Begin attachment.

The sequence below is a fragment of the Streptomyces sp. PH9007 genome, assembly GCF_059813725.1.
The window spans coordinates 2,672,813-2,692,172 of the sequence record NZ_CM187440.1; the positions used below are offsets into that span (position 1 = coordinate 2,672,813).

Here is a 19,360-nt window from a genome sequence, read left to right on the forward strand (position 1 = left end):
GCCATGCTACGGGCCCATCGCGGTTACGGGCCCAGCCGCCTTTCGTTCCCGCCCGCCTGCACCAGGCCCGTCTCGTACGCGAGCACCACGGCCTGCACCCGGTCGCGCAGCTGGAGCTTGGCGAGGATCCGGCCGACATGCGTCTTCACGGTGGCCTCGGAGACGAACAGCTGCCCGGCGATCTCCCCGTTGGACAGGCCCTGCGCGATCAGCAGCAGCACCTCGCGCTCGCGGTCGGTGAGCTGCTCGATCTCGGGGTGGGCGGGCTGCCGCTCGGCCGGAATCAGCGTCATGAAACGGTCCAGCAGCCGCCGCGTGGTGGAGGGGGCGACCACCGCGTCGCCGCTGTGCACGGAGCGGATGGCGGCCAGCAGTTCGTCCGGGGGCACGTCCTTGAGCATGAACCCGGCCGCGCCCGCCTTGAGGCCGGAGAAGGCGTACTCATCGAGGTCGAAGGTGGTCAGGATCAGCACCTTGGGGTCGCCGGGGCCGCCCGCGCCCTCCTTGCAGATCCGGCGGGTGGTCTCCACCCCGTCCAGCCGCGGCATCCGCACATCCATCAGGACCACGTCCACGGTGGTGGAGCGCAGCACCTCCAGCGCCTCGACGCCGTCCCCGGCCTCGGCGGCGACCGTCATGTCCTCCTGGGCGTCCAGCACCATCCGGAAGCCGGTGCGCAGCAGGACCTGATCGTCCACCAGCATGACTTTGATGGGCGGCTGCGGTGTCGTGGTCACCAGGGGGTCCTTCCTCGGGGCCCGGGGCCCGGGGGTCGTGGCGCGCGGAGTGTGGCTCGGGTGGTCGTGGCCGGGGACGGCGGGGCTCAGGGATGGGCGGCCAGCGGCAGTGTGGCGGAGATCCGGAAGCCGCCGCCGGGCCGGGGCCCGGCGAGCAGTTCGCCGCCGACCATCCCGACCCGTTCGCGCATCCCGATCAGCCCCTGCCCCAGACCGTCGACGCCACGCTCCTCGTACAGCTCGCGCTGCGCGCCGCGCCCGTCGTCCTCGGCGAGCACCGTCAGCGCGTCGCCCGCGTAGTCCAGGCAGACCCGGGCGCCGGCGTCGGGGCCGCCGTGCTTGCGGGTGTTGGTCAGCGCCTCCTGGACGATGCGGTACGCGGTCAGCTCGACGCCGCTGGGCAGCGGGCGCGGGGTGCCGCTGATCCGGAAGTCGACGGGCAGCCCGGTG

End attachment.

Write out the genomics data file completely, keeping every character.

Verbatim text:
The sequence below is a fragment of the Streptomyces sp. PH9007 genome, assembly GCF_059813725.1.
The window spans coordinates 2,672,813-2,692,172 of the sequence record NZ_CM187440.1; the positions used below are offsets into that span (position 1 = coordinate 2,672,813).

Here is a 19,360-nt window from a genome sequence, read left to right on the forward strand (position 1 = left end):
GCCATGCTACGGGCCCATCGCGGTTACGGGCCCAGCCGCCTTTCGTTCCCGCCCGCCTGCACCAGGCCCGTCTCGTACGCGAGCACCACGGCCTGCACCCGGTCGCGCAGCTGGAGCTTGGCGAGGATCCGGCCGACATGCGTCTTCACGGTGGCCTCGGAGACGAACAGCTGCCCGGCGATCTCCCCGTTGGACAGGCCCTGCGCGATCAGCAGCAGCACCTCGCGCTCGCGGTCGGTGAGCTGCTCGATCTCGGGGTGGGCGGGCTGCCGCTCGGCCGGAATCAGCGTCATGAAACGGTCCAGCAGCCGCCGCGTGGTGGAGGGGGCGACCACCGCGTCGCCGCTGTGCACGGAGCGGATGGCGGCCAGCAGTTCGTCCGGGGGCACGTCCTTGAGCATGAACCCGGCCGCGCCCGCCTTGAGGCCGGAGAAGGCGTACTCATCGAGGTCGAAGGTGGTCAGGATCAGCACCTTGGGGTCGCCGGGGCCGCCCGCGCCCTCCTTGCAGATCCGGCGGGTGGTCTCCACCCCGTCCAGCCGCGGCATCCGCACATCCATCAGGACCACGTCCACGGTGGTGGAGCGCAGCACCTCCAGCGCCTCGACGCCGTCCCCGGCCTCGGCGGCGACCGTCATGTCCTCCTGGGCGTCCAGCACCATCCGGAAGCCGGTGCGCAGCAGGACCTGATCGTCCACCAGCATGACTTTGATGGGCGGCTGCGGTGTCGTGGTCACCAGGGGGTCCTTCCTCGGGGCCCGGGGCCCGGGGGTCGTGGCGCGCGGAGTGTGGCTCGGGTGGTCGTGGCCGGGGACGGCGGGGCTCAGGGATGGGCGGCCAGCGGCAGTGTGGCGGAGATCCGGAAGCCGCCGCCGGGCCGGGGCCCGGCGAGCAGTTCGCCGCCGACCATCCCGACCCGTTCGCGCATCCCGATCAGCCCCTGCCCCAGACCGTCGACGCCACGCTCCTCGTACAGCTCGCGCTGCGCGCCGCGCCCGTCGTCCTCGGCGAGCACCGTCAGCGCGTCGCCCGCGTAGTCCAGGCAGACCCGGGCGCCGGCGTCGGGGCCGCCGTGCTTGCGGGTGTTGGTCAGCGCCTCCTGGACGATGCGGTACGCGGTCAGCTCGACGCCGCTGGGCAGCGGGCGCGGGGTGCCGCTGATCCGGAAGTCGACGGGCAGCCCGGTG